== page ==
I think we all sound different over media and than live! One of the frustrations of technology, I suppose.

  8. Julia Karr says:

    Accents – oh yes – anything UK *swoons* – and there are a few others that make me weak in the knees, too. Also – some that totally turn me off (but I won’t mention those.)

    • veschwab says:

      Agreed. Most American accents actually do nothing for me, or turn me off. One of the many reasons I’m moving to the UK late this year/early next :p

    • This is so true. I won’t mention mine either, but there are accents that are instant turn offs. Whether that’s because of mean people I’ve known who had those accents, or because of something else, I can’t say. (Well, I CAN, but I most likely SHOULDN’T.) πŸ˜‰

  9. Elen says:

    Answer: Oh, yeah. Affirmative. But right now, I can’t stop thinking about the Margaret Thatcher comment. lol Fun post.

    • veschwab says:

      Glad you like! And really, what is it about these accents that makes them so swoony? I don’t know, but I like it.

  10. UK or Aussie – I’m hooked. I have the exact same reaction as you – unattractive becomes tantalizing when they speak with a yummy accent. weird, but true.

    My 14 yo daughter and I have talked about this and wondered what people with British (or other) accents think of American accents. What do they sound like to them?

    • veschwab says:

      Have you heard Simon Baker’s real accent? He’s on The Mentalist, and he’s one of the FEW I find terribly attractive with an American OR and Aussie accent, but oh my.

      Also, TOTALLY with you on how an otherwise unattractive person suddenly becomes appealing with an accent. Odd how much impact it has for some of us!

      I’ve heard that British guys like girls with American accents, but that might be 1. Love Actually, and 2. the fact it’s simply different from what they’re used to.

  11. krista says:

    British and Austrailian accents totally do it for me. I mean, the guy could not be that attractive, but if he starts talking, I might go, “Oh, hello!”

    And like I said on Twitter, I HATE the way Stephen does his Southern accent…he says “Sookeh”, and it’s like nails on a chalkboard. I get very irrate over bad Southern accents.

    Cool post!!! πŸ™‚

    • veschwab says:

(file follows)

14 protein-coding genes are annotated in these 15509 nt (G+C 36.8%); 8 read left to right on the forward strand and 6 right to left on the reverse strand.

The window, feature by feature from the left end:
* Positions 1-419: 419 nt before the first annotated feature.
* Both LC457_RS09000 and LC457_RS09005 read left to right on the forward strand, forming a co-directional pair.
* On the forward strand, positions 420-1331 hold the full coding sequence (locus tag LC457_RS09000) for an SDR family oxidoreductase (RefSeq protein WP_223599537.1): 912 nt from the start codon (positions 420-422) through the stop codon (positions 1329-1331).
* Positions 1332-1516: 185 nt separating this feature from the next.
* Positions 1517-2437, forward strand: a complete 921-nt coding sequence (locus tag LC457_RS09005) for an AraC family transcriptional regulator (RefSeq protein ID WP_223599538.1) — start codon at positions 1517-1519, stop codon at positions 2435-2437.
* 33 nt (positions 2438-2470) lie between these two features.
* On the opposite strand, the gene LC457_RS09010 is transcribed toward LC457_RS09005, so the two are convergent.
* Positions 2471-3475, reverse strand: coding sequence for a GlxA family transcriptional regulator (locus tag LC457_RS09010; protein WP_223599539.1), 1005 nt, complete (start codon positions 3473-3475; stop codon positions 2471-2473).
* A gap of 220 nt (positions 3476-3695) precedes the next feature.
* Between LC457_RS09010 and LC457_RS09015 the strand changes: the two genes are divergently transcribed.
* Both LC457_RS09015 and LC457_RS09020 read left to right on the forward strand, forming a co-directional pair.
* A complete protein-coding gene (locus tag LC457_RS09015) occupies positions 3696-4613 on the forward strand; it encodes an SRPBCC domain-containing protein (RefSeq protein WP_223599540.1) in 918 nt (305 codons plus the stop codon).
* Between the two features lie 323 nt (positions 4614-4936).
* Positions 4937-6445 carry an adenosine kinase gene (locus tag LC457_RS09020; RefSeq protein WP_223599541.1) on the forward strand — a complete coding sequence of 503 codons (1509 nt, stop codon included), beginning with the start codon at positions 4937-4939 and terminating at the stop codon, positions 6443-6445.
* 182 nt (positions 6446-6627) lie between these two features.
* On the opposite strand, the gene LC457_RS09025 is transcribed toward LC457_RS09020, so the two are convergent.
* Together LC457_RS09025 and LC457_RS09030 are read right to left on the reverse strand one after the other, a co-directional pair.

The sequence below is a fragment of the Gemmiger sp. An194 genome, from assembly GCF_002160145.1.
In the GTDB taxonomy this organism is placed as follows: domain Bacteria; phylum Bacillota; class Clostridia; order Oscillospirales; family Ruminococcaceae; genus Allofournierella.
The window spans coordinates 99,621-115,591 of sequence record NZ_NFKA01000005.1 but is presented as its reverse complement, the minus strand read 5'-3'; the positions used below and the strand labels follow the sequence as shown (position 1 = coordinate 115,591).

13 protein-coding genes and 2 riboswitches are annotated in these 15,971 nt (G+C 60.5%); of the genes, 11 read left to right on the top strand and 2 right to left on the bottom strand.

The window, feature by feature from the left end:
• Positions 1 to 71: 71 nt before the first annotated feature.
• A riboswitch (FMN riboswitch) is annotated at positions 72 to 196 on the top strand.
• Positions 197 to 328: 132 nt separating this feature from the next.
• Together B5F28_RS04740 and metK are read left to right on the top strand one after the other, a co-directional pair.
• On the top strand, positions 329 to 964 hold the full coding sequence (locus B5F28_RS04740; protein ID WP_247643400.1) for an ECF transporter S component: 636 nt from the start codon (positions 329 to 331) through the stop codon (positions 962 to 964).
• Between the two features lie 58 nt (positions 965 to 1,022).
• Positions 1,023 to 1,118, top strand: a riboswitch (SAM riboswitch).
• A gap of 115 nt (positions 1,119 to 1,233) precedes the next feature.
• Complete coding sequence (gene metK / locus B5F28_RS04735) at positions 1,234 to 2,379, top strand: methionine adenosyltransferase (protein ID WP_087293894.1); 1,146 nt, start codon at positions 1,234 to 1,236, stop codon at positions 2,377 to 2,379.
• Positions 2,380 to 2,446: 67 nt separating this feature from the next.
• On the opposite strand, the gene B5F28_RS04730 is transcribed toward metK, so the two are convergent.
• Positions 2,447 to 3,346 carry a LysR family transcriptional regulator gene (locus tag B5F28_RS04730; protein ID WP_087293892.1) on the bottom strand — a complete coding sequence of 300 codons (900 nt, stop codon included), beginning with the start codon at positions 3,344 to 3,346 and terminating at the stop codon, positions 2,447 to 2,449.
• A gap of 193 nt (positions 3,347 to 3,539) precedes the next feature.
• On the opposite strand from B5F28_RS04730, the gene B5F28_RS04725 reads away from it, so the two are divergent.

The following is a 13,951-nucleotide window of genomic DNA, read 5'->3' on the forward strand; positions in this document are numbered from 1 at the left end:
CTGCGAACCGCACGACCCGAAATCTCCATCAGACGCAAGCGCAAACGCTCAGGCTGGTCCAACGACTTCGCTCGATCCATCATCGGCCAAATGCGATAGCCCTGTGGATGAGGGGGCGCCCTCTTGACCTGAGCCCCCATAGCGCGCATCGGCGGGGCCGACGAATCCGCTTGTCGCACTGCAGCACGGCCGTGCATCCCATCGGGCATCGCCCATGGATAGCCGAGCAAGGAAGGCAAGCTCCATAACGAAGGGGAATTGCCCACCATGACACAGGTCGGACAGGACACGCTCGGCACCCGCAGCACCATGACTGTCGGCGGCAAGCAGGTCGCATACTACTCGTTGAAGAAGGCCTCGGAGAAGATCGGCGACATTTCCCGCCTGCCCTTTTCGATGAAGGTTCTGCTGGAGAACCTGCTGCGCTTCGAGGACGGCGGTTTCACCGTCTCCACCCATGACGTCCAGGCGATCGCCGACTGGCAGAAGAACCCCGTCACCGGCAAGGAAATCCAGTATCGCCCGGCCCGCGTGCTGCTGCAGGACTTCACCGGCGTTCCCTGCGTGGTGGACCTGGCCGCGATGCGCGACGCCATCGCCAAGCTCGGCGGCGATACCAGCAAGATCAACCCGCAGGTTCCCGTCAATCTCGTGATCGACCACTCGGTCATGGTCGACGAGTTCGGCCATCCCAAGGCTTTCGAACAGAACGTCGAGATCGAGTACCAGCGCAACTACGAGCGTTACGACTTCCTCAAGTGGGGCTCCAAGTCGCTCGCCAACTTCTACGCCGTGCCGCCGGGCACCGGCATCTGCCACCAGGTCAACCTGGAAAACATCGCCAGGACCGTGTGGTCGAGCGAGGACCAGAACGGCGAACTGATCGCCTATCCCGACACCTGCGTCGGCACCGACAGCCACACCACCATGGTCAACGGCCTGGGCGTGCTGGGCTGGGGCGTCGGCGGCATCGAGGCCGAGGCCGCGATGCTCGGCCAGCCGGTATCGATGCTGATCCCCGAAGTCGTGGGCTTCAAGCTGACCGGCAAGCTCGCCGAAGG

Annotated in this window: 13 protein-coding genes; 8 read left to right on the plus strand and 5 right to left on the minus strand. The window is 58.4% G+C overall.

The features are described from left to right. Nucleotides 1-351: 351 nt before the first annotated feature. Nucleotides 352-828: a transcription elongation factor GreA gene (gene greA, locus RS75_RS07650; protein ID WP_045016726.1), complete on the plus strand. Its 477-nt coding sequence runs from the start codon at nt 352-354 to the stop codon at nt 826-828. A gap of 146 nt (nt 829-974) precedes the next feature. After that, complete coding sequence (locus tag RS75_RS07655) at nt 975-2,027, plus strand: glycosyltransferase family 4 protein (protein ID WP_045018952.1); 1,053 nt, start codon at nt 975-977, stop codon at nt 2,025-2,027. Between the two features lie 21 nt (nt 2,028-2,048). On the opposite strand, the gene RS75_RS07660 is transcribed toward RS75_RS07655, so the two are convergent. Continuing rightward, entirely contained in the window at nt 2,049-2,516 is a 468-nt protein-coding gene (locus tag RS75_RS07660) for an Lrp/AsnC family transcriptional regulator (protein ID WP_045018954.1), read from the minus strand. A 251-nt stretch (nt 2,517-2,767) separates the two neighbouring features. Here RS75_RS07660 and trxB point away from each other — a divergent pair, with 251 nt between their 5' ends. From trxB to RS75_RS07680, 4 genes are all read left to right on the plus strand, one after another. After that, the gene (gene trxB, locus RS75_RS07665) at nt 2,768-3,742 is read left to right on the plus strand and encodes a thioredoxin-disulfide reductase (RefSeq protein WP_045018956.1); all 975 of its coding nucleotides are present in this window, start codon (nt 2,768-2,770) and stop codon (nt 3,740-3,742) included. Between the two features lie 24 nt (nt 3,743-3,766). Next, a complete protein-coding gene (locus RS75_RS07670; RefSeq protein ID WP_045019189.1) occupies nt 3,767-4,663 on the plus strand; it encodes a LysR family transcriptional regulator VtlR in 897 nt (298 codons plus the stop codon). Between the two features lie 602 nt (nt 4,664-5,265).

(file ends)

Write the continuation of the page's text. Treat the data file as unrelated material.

British, Scottish, Irish, Australian, all = YES. And I love that you have almost the EXACT same answer as Kiki above. Collective conscious, I tell you!!

      And man I hate his Southern accent.

  12. Kait Nolan says:

    No no, you are NOT crazy! Accents are sexy! My husband does a perfect Scot :swoon: I am also fond of Latin accents, Irish, English…um…most anything but American, actually.

    • veschwab says:

      Accents are a fraction (I won’t admit to the exact percentage) of the reason I’m planning to move to the UK.

      And fwiw, the American accent is the only one that does NOTHING for me.

  13. SM Schmidt says:

    Between the dulcet nature of a British accent and amusing expressions like chuffed, why didn’t the British Empire take over the entire world again? I’d just wish there could be more British actors using their natural accents on tv rather than pulling from their charm and having them do American ones.

    • veschwab says:

      Seriously. And articulation is so sexy.

      I too wish that British/Aussie actors would hold on to their natural voices! We don’t need them to be American to relate (or at least WE don’t).

  14. Jim Hutchins says:

    I wanted to cheer you on, Victoria, if you decide to do your thesis on this. It might be interesting, depending on what sort of spin you want to put on it.

    When you’re a hammer, everything looks like a nail; when you are a neuroscientist, everything looks like a neurological problem:

    http://en.wikipedia.org/wiki/Foreign_accent_syndrome